Trying to complete a project requires nearly infinite factors, with so much swirling around your environment and in your head. But there is one huge influence on our project that too many of us ignore — the project itself.
As the author Salman Rushdie once said, you have to let a book teach you how to write it. And that is true for all art. A project is like a child. In an ideal world, you would teach the child everything you know and mold them into exactly the kind of person you envisioned. But children don’t work like that. Sooner than later (usually sooner) you realize that the child has a mind of its own and you have to learn how to raise them on their own terms.
You can’t force a child to grow up a certain way, and when you begin a project you can’t demand it bend to all of your whims. Instead you have to be in tune with the kind of project it wants to be. Maybe this sounds like a bunch of pretentious drivel to you, but even the smallest idea has an ideal form when it’s all fleshed out. And the job of an artist is to listen and figure out how to turn that into a reality.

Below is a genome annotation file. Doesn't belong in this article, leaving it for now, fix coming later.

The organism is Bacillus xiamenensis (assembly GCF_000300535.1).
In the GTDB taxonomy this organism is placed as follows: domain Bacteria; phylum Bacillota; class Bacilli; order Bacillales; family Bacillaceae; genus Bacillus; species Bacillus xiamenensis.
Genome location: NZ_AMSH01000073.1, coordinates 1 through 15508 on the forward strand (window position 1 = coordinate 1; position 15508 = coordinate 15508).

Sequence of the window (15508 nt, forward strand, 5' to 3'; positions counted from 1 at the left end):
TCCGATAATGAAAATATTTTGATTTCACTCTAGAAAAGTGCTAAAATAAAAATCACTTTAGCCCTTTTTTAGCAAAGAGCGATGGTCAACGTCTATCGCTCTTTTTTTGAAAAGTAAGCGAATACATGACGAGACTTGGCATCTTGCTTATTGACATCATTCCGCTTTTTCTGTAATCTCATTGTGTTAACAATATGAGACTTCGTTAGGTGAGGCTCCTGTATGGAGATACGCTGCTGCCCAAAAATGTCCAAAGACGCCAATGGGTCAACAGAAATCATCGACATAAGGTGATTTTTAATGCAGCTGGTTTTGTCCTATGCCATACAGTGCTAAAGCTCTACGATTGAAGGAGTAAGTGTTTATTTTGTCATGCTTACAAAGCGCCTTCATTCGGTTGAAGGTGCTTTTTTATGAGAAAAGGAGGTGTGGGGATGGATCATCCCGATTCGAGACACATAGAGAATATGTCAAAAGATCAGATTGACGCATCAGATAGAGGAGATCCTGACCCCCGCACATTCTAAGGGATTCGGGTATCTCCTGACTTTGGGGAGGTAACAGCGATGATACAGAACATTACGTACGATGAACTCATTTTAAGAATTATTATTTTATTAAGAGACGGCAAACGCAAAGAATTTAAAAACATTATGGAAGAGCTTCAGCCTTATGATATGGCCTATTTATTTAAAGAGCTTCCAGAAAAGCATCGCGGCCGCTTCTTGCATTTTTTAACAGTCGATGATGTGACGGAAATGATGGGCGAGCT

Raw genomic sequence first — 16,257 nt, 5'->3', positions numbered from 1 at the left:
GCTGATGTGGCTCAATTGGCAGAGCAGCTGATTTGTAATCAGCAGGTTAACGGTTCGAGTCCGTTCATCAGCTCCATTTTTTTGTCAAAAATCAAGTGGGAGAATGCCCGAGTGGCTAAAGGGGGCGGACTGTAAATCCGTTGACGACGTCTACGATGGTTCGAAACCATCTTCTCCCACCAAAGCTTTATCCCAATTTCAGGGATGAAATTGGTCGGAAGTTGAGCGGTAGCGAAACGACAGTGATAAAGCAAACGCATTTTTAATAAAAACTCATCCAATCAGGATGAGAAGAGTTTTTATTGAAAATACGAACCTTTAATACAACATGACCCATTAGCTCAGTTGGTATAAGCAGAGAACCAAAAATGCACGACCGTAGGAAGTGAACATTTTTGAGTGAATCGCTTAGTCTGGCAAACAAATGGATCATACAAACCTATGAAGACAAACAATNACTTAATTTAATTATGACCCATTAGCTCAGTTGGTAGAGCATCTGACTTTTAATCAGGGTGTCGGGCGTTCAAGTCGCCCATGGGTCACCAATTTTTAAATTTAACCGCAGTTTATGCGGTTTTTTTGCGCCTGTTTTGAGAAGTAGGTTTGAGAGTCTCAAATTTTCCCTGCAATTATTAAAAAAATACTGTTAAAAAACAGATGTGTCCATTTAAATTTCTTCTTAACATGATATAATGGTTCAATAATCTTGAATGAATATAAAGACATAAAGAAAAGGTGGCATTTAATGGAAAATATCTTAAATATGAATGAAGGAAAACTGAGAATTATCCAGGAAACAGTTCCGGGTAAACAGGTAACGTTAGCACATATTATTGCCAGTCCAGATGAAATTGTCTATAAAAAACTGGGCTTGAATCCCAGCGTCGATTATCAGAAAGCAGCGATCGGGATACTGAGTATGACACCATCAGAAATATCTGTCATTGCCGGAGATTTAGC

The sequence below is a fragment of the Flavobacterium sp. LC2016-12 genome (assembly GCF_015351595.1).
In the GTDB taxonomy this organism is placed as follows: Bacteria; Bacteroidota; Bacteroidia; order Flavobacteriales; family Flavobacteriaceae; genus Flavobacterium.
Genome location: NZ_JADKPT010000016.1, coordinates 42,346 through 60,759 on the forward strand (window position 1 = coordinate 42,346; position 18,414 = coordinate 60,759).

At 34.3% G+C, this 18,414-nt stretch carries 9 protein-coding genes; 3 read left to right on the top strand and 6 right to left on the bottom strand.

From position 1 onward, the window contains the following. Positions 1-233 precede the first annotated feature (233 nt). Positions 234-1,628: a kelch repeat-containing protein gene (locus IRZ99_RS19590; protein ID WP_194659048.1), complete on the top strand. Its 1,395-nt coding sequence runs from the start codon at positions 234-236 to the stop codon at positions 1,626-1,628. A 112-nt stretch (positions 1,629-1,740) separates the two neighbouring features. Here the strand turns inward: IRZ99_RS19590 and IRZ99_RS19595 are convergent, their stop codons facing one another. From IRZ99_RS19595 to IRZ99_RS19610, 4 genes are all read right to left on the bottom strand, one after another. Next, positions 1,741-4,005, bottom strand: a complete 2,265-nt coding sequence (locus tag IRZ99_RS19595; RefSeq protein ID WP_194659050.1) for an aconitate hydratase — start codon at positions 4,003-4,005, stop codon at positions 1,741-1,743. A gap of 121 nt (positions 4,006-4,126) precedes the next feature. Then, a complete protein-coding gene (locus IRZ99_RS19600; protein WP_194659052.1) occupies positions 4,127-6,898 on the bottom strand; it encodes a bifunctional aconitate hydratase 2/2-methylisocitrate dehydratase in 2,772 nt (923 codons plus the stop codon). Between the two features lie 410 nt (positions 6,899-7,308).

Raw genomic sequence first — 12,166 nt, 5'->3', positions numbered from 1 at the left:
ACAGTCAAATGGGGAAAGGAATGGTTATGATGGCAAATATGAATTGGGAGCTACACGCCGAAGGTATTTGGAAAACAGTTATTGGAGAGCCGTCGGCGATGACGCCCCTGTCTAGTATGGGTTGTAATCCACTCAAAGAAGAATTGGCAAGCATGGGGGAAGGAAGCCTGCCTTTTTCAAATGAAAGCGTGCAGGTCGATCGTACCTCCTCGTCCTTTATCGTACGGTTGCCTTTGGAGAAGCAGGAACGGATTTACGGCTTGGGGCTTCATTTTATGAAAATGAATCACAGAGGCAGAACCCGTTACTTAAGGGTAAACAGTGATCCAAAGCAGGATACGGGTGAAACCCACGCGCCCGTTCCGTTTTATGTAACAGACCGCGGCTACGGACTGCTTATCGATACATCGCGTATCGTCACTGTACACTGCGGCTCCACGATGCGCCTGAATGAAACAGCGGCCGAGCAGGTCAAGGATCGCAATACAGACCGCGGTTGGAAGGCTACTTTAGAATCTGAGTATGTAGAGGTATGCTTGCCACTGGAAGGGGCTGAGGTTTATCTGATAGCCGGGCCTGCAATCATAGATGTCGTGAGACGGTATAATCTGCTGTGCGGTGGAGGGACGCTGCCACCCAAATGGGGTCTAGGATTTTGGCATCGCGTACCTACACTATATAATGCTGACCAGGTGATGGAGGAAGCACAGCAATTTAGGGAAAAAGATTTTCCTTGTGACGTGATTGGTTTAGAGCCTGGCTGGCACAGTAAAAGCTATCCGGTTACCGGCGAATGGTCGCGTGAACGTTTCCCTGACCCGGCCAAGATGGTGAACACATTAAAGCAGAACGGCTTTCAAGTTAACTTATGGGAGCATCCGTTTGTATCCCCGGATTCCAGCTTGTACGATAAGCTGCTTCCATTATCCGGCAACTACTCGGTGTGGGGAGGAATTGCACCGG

This requires honesty and compromise. Honesty to admit to yourself that the project works only in a certain way no matter how much you may want it to be another way; and compromise because this will require some sacrifices that, during the process, may feel absolutely brutal. You won’t want to do all of them, and in the moment it may not seem worth it, but you may not want your kid to dye their hair purple, either — in the back of your mind, though, you know it’s better to let it happen.
You may find yourself with a project on your hands right now that is unrecognizable from the project you dreamed of. It happens to every artist — you never know what will fall into your lap. But no matter what you expected, if you help it to be what it wants, in the end you will be proud of what you created.